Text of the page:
Knockout artist Deontay Wilder (left) before knocking out Dominic Breazeale. The probability of Wider going the distance is much less than the 44% average.
I think that a 44% chance of a fight going the distance is pretty accurate. Of course, at the highest level of boxing, knockouts are a lot more rare, so I wouldn’t be surprised if that percentage was a lot higher for higher-level competition.
Why Are Boxing Matches So Long?
So you probably arrived at this post because you watched a fight that seemed long. Like, longer than it should be. Well, boxing matches actually used to be a lot longer. See, as time has passed since boxing’s inception, people have realized that shorter fights are a lot safer for fighters. This is in comparison to the infinite rounds that boxing used to have, back when a fight was stopped either by knockout or police intervention.
Around the 1920’s it became commonplace to have a limit of 15 rounds per bout. This continued up until November 13, 1982, when WBA Lightweight title challenger Duk Koo Kim died during the 14th round of a nationally-televised fight. I discuss this subject in depth in Why Did They Stop 15-Round Boxing Matches?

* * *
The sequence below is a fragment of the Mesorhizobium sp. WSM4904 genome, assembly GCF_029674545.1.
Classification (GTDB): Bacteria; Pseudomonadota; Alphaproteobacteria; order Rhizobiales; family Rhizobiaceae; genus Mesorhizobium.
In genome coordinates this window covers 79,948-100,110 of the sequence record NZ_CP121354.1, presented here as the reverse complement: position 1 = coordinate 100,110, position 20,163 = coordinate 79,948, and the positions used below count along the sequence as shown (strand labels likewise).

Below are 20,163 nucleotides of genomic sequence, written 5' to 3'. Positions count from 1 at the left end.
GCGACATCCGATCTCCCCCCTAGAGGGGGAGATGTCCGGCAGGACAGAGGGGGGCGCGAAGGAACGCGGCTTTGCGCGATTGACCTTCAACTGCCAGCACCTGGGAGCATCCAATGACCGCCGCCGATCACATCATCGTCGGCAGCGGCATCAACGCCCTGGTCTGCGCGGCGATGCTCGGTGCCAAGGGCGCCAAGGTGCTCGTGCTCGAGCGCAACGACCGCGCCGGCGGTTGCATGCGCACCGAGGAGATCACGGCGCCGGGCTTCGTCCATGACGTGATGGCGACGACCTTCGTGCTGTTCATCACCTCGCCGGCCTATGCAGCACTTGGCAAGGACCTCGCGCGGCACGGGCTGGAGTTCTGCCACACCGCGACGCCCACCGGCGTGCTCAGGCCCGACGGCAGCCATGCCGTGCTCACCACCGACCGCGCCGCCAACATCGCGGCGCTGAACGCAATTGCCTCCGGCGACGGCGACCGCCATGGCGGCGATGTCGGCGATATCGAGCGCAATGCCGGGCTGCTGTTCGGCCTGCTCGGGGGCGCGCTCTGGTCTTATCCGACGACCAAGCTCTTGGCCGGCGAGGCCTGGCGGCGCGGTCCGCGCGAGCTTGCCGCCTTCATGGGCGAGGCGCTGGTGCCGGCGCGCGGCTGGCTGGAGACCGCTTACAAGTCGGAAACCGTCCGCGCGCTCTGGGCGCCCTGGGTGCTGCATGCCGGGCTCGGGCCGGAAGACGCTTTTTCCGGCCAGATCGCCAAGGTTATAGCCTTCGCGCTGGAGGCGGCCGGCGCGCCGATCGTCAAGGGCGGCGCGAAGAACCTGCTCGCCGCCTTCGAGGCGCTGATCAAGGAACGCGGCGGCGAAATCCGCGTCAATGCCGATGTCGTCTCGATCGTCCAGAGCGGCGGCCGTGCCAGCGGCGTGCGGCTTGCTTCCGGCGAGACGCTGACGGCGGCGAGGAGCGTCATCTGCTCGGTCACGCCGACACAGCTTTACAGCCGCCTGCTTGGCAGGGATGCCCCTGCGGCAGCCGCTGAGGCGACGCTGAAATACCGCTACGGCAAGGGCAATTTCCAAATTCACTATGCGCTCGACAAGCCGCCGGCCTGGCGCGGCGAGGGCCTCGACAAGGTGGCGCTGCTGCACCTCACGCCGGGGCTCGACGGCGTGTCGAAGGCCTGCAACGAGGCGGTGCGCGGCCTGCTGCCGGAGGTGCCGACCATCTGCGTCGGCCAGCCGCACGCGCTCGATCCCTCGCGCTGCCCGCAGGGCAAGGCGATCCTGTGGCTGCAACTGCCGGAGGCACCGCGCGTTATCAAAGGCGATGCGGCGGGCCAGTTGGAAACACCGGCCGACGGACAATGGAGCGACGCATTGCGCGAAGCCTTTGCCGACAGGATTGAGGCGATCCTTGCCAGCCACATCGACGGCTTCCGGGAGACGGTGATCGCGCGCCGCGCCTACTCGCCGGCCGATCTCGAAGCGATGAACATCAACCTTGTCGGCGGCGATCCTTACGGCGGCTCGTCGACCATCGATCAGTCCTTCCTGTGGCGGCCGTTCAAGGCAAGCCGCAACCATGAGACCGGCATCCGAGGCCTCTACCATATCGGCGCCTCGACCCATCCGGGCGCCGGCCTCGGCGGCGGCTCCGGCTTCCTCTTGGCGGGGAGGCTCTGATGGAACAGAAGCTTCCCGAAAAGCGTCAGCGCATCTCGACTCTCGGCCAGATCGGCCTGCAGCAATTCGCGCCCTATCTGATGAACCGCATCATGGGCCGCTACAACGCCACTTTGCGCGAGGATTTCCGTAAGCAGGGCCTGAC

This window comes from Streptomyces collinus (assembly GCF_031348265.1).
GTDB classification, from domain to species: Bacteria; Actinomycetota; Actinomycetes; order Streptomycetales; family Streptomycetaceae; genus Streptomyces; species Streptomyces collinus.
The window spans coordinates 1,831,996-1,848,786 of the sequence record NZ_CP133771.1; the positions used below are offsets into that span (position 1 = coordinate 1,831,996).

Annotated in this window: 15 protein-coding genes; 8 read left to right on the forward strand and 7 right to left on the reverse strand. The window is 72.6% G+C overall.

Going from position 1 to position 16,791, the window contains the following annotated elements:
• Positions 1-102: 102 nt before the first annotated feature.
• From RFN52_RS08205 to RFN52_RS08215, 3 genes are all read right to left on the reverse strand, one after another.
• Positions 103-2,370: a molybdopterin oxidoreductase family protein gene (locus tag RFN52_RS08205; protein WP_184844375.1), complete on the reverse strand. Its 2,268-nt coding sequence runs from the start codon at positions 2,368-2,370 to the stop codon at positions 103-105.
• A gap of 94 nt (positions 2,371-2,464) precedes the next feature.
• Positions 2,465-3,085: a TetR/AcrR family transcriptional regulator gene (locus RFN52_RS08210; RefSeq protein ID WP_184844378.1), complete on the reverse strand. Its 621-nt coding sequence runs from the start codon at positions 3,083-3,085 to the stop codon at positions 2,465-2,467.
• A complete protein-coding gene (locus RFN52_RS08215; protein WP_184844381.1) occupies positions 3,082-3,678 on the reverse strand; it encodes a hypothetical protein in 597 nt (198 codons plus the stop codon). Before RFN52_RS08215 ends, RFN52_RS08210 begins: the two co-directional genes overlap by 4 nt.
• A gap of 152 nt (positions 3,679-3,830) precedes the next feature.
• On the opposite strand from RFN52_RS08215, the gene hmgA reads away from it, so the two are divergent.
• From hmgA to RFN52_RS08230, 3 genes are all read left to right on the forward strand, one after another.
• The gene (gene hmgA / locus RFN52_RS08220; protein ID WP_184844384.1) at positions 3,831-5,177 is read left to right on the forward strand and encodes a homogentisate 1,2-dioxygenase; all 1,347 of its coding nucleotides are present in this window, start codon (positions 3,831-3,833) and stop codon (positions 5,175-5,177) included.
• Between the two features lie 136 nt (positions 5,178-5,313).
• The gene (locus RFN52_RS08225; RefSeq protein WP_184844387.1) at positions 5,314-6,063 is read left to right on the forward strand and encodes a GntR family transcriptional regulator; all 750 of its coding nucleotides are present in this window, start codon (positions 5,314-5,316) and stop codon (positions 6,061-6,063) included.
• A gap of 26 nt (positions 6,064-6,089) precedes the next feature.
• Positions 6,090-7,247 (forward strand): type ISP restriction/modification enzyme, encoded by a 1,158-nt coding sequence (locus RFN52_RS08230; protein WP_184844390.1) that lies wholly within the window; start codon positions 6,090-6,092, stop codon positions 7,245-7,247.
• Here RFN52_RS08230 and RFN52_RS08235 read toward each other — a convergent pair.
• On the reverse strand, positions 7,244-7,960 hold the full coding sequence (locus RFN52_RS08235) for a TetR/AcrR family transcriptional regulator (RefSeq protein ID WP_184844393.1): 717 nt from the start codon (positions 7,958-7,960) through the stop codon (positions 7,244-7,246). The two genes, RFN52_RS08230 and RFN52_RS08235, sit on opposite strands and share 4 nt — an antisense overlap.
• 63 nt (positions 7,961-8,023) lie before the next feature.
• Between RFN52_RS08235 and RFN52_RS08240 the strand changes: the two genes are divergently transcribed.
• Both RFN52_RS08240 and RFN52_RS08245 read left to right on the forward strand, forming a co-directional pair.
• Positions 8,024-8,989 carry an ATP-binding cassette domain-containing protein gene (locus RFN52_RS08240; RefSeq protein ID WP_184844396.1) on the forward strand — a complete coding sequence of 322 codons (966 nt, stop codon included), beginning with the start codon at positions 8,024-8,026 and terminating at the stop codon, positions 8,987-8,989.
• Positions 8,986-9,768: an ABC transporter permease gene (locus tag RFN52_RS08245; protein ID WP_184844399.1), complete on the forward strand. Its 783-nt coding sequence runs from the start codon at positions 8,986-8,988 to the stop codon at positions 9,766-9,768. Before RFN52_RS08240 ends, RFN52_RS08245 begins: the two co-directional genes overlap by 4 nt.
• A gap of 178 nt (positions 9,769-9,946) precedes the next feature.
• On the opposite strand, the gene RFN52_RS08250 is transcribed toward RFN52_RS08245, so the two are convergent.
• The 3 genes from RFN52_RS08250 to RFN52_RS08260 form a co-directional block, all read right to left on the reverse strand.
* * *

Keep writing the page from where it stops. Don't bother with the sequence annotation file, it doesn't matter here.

Kim’s death quickly prompted the shortening of bouts from 15 rounds to a maximum of 12 rounds. Nowadays, 12 round bouts are reserved for championship level fighters and actual title bouts, whereas the lesser-round bouts are determined by the experience level of the boxers involved.
South Korean boxer Duk Koo Kim (left) died during his fight with WBA Lightweight Champion Ray Mancini.
Basically, the reason boxing matches are so long is that there is no real reason to shorten them. Sure, an 8-round fight is a lot safer for a boxer than a 12-round fight, but the 12-round fights are simply the norm. Risk of brain trauma is one reason why you should limit sparring sessions to once per week, something I discuss in the post How Many Times A Week Should You Spar?
There have not been any major injuries or deaths that are the direct cause of a 12-round fight, which would incentivize sanctioning bodies to reduce the number of rounds. If you see significant excitement or popularity surrounding an upcoming fight, chances are it will be a 12-round fight.
In conclusion, boxing bouts can range from 4 to 12 rounds, or 15 to 47 minutes in length. The average boxing length is about 5.9 rounds when you consider fights of all rounds and fights that end early. However, the most popular fights usually last all 12 rounds, as knockouts are less common among high-level competitors.
So if you plan on watching the main event on an upcoming boxing card, then you can expect to watch 47 minutes of fight time from start to finish. Thanks for reading!